Many Rotary Clubs - together - facilitating and sustaining myeloma support groups and services for people living with myeloma in regional Victoria.
An R100 program led by the Rotary Club of Camberwell.
“ROMP” – The Rotary Outreach Myeloma Program
Celebrating 100 years of Rotary in Australia – a certified R100 project
Initiated and sustained by the Rotary Club of Camberwell, the Rotary Outreach Myeloma Program (“ROMP”) is a formal collaboration between the Rotary Club of Camberwell and Myeloma Australia, the only myeloma specific charitable organisation in Australia.
The ROMP purpose
Through collaboration with our fellow Rotary Clubs we will deliver quality support for people living with myeloma in regional Victoria. We will achieve this by providing a number of Rotary-led support services to each regional myeloma community.
A major focus of the ROMP initiative is the creation and on-going support of locally based myeloma support groups each led by a professionally qualified Myeloma Australia nurse.
The ROMP vision is for a near future in which no patient, their carers or family members will live more than one hour from a myeloma support group or local support services.
Myeloma and the Regional Myeloma Community
Myeloma, also called Multiple Myeloma is a type of blood cancer that affects the inside of the bone marrow. The cancerous myeloma cells multiply inside the bone marrow, crowding out the healthy red blood cells. Myeloma causes damage to bones and attacks the immune system causing fatigue and can lead to frequent infections. There is no cure for myeloma.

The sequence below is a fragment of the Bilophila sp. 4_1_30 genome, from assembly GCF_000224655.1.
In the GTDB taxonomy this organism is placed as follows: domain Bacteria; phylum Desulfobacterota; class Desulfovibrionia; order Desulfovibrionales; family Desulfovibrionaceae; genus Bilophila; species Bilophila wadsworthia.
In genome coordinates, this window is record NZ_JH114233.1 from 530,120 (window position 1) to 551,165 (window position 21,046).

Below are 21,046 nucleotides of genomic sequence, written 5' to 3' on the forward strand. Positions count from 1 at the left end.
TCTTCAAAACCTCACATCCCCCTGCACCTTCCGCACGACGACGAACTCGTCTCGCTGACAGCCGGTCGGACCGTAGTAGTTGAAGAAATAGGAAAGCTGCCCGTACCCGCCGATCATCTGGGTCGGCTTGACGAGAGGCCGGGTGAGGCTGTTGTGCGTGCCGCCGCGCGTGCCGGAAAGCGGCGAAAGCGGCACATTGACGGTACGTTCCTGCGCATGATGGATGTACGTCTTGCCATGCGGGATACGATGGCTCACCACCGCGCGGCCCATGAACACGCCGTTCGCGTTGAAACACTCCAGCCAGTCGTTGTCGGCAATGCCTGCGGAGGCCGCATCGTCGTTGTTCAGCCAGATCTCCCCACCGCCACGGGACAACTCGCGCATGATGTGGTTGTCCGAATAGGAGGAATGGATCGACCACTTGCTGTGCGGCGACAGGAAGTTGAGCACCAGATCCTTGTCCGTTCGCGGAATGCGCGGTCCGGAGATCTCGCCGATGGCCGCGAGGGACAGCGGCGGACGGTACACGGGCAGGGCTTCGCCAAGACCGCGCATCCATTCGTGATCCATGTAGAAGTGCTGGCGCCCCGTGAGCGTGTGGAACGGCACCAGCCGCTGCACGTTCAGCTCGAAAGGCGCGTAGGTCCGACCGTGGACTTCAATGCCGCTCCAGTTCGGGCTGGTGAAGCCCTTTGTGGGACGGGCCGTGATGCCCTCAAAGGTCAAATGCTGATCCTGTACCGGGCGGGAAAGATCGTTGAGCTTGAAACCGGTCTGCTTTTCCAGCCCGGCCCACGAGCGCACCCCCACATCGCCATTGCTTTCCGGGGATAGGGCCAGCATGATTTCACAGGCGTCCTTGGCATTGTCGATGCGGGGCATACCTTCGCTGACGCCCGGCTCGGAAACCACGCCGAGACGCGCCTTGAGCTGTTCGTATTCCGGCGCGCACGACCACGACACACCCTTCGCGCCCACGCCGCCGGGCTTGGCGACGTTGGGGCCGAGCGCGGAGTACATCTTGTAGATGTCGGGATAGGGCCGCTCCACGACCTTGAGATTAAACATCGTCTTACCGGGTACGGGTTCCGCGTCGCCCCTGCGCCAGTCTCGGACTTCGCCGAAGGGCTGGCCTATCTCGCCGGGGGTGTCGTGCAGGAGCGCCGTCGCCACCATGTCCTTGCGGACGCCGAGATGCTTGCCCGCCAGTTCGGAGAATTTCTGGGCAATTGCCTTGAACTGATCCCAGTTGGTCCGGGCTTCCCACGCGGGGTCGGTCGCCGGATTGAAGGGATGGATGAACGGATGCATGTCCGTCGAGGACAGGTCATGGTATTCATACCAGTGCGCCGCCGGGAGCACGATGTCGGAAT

It is estimated that that there are more than one thousand people in regional Victoria who are living with myeloma. The disease deeply touches the lives of many others around them to build a “myeloma community” of patients, medical professionals, carers, family and friends that number more than five thousand.
A low cost, hands on, high result Rotary program for Victorian regions

Rotary clubs are influential and well connected in their areas. The ROMP initiative is compelling and easily communicated to community leaders. There is little or no cost and the local benefits are significant. A particular bonus is the Rotary fellowship between many engaged clubs and the significant promotion of the Rotary brand and the ideal of service above self.
Generally, the local Rotary Club will provide the “hands on” work to facilitate the program and deliver the service outcomes. Promotional guidance and promotional materials will be provided by the ROMP Committee.
The ROMP program is locally based and discrete to every local region. The Rotary role is to identify myeloma patients in their communities and to bring the opportunity for their support through locally based support groups to their attention. A major source of support will be the local cancer treatment facility. Where a myeloma support group exists the program will seek to expand their membership. Where there is no support group, one will be created.

For more information and contact details please visit the ROMP web site at -